USFWS officials announced they are reopening public comment on their plan to delist Yellowstone grizzlies from the Endangered Species List.
According to the Bozeman Daily Chronicle, USFWS officials made the decision after the states issued their draft management plans and after the plans were peer-reviewed. You can see the state plans and peer review here.
The new comment period will be open for 30 days. USFWS officials ask that people submit new comments, rather than resubmit old comments from the previous comment period. If interested, you can submit your comments here.
Earlier this year, after Montana FWP officials received thousands of comments, USFWS spokesperson Serena Baker said the agency was considering another comment period once Montana, Wyoming, and Idaho submitted plans. From the Chronicle:
“We feel like this is a commitment to transparency,” Baker said. “We wanted to engage the public again.”
Baker said the federal agency still plans to make a final decision on lifting the protections by the end of the year, and that this might be the last chance the public has to officially weigh in on the decision. If a final delisting proposal is released, it would be up for congressional review but not public comment.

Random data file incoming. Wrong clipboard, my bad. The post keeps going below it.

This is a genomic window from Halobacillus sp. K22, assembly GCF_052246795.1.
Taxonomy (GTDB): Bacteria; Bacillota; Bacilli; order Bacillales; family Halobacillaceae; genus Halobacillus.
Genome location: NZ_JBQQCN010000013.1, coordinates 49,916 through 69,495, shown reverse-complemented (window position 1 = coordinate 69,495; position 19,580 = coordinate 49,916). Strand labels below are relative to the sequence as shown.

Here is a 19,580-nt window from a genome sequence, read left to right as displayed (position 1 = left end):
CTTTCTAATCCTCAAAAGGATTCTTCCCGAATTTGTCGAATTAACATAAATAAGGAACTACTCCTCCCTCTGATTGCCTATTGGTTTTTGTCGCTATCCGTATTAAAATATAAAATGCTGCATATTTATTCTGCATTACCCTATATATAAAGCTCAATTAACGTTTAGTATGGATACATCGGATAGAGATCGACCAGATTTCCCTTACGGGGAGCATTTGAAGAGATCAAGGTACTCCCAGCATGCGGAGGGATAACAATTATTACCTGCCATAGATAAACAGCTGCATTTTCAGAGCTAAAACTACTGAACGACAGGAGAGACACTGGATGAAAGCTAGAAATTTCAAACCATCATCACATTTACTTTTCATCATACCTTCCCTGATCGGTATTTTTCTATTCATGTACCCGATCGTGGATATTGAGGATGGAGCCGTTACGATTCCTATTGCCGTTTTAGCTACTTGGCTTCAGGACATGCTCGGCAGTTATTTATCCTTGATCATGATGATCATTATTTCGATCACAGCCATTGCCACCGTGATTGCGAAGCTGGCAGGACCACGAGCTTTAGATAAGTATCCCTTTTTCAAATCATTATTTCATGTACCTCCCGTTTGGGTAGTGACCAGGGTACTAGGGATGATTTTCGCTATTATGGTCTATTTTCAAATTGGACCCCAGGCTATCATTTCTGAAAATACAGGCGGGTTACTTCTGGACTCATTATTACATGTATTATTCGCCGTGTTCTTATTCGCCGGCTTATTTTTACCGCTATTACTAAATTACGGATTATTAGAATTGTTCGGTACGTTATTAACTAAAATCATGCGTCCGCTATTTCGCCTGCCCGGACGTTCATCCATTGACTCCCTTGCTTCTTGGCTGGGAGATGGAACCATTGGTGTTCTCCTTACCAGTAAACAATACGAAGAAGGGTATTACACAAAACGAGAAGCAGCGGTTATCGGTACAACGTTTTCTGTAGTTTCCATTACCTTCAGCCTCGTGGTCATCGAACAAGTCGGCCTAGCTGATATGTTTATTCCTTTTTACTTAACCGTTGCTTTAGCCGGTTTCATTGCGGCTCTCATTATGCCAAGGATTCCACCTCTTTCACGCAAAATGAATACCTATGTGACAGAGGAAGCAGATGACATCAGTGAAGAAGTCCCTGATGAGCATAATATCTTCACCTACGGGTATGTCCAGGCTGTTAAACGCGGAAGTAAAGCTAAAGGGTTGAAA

The agency announced in March they would seek to delist Yellowstone area grizzlies by early next year at the latest. Conservationists, wildlife advocates, tribal representatives, and other figures have denounced the initiative, saying it’s still too soon to remove the bears from federal protection. From the Chronicle:
Jamie Rappaport Clark, the president of Defenders of Wildlife, issued a statement Tuesday lambasting the push from the U.S. Fish and Wildlife Service to delist the bears, saying the agency is “rushing the process to delist the grizzly bear before it has all the information” on how the bear will be managed once delisted.
“We can’t afford to be careless with this species,” she said.
One sticking point with grizzly advocates is the danger presented to the species by climate change; for instance, a new study links climate change to the decline of whitebark pine, which is a favorite food source for grizzlies.
Advocates say conditions have not improved enough to warrant delisting. Indeed, the USFWS previously delisted the bear in 2007. Protections were reinstated in 2009, however, when a federal judge ruled the agency had not considered “long-term dangers” from declines in whitebark pine and other food sources.